Pregnancy is an exciting time for many expecting parents, but it can also be a time of many changes and possible health concerns. One such condition that can occur during pregnancy is hearing loss or tinnitus. As an audiologist, I work with hearing loss, tinnitus, and ear-related concerns daily. Many people who experience these conditions may have questions about changes in hearing or tinnitus and the steps they can take to get relief. Read on for more information about hearing loss and tinnitus during pregnancy, including causes, treatment options, and when to see a doctor.
What to Know About Hearing Loss and Tinnitus During Pregnancy
What causes hearing loss and tinnitus in pregnancy?
Several factors may contribute to hearing loss and tinnitus during pregnancy. One of the main culprits is hormonal changes that occur during pregnancy. Some of the common reasons for hearing loss or tinnitus during pregnancy include:
- Anemia (iron deficiency)
- High blood pressure
- Ear infections
- Eustachian tube dysfunction
Now, let’s dive deeper into these conditions and how they can affect hearing.
Otosclerosis is a hereditary type of conductive hearing loss that affects women more frequently than men. Bony growth around the stapes footplate, part of the bones in the middle ear, leads to this type of hearing loss. While pregnancy does not cause otosclerosis, research suggests that otosclerosis can worsen during pregnancy. According to a recent study published in Cambridge University Press, 44 percent of women surveyed (1805 in total), noticed a change in their hearing. In addition, the women surveyed reported that their hearing difficulty due to otosclerosis began most commonly during pregnancy rather than before or after pregnancy.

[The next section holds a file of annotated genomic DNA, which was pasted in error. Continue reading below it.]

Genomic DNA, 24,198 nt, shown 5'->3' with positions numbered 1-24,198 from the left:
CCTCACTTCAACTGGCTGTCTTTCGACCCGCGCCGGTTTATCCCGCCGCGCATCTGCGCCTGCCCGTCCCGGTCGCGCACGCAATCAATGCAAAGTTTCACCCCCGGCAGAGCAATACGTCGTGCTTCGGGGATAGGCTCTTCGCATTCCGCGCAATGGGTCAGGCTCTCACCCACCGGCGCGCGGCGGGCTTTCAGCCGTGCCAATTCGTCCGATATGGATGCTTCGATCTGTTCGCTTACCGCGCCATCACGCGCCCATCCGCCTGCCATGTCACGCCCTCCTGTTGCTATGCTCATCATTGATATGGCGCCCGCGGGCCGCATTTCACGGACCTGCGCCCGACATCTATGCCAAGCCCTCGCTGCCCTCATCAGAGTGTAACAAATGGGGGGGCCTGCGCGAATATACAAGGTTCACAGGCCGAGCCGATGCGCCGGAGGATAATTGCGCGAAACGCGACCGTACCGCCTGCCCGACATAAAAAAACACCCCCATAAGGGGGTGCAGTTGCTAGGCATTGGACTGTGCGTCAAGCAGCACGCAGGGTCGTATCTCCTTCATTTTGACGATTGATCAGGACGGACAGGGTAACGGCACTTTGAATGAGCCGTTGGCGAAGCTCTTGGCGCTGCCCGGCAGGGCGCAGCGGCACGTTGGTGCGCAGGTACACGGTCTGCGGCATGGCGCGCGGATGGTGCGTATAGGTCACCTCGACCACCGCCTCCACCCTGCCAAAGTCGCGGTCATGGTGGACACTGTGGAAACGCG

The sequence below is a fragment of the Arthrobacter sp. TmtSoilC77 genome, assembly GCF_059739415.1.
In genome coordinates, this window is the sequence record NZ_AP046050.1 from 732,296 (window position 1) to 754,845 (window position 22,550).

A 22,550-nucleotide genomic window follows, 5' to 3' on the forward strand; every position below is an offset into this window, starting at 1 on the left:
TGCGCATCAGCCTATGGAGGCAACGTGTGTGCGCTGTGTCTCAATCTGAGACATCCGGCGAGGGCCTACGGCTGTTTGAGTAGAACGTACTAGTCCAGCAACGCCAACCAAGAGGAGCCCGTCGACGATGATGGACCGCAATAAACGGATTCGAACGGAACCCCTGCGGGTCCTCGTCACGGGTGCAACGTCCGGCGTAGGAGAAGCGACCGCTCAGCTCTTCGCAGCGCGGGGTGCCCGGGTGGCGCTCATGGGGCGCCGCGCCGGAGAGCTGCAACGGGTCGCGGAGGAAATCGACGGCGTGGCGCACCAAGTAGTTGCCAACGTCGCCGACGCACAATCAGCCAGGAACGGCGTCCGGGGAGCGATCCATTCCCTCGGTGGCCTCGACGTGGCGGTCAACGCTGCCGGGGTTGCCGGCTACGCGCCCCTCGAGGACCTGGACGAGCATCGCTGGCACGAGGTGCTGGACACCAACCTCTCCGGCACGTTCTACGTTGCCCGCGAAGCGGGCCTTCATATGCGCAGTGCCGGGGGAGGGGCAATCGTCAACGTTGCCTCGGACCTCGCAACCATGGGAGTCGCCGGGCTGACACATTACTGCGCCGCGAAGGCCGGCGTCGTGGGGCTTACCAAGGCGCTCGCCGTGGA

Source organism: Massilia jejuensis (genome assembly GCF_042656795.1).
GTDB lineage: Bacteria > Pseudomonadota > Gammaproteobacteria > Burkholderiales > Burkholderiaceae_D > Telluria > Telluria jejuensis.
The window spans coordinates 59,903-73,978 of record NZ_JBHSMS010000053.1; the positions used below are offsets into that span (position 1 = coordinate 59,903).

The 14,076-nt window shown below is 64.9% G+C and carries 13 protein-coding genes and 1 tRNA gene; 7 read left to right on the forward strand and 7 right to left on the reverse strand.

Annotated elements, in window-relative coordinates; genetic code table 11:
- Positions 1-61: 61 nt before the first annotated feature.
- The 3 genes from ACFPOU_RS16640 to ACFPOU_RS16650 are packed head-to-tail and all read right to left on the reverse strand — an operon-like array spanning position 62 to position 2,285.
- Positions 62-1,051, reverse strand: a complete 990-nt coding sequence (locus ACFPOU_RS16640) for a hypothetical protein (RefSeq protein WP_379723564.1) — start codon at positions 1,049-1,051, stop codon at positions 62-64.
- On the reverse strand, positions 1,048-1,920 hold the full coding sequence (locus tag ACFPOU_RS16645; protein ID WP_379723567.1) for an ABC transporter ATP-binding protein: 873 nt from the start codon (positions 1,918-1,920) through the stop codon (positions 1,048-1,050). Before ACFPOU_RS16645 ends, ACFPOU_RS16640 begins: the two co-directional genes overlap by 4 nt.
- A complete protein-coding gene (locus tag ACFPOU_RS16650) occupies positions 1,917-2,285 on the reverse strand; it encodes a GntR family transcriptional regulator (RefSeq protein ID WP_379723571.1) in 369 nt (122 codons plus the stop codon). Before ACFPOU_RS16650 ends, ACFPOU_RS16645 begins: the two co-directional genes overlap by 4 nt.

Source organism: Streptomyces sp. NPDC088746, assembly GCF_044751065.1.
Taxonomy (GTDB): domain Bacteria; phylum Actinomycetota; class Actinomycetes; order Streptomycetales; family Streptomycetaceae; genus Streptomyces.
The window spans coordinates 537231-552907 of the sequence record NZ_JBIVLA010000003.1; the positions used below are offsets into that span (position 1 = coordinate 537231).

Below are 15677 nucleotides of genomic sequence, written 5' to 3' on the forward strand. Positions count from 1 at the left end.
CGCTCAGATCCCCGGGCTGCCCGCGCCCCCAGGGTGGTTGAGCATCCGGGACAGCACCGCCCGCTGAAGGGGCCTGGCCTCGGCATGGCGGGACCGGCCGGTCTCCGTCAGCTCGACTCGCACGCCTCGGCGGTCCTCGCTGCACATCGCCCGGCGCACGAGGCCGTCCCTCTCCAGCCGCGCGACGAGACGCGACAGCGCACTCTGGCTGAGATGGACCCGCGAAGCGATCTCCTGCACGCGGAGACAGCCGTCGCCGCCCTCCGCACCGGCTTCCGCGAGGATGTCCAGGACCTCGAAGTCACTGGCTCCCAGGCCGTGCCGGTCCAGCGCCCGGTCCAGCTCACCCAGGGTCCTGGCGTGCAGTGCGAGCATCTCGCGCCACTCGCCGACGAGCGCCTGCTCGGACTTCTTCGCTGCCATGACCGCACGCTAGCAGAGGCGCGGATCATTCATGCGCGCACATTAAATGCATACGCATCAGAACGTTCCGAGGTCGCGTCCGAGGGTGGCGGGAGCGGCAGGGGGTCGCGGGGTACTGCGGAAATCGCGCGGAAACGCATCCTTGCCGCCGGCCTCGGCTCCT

During pregnancy, some women may experience iron deficiency anemia which increases the likelihood of hearing loss and tinnitus. While not a direct cause, one JAMA study suggests a correlation between iron deficiency anemia and high-frequency sensorineural hearing loss. Of note, this study observed a large population of adults and not specifically just pregnant people. Additionally, low iron levels can make the heart work harder due to reduced blood oxygen levels. Changes in blood flow can cause tinnitus in some cases.
Migraines affect millions of people worldwide and can have many causes. For some women, changes in hormone levels during pregnancy can worsen migraines. When most people think of migraines, they think of headaches. But did you know that there are migraine variants that cause hearing loss, tinnitus, and dizziness with or without a headache? This JAMA study shows that migraineurs are more likely to have hearing loss and tinnitus than those without a migraine history.
High Blood Pressure
High blood pressure can sometimes occur during pregnancy in a condition called pre-eclampsia. In addition, increasing the force of blood flow can sometimes lead to high blood pressure-induced tinnitus.
During pregnancy, a person's immune system undergoes modulation to protect the unborn baby's health. These changes do not suppress the mother's immune system, per se. However, they can result in the mother's immune system responding differently to germs and bacteria, depending on the trimester of the exposure. Subsequently, people may experience ear or sinus infections during pregnancy, temporarily leading to worsening hearing or tinnitus.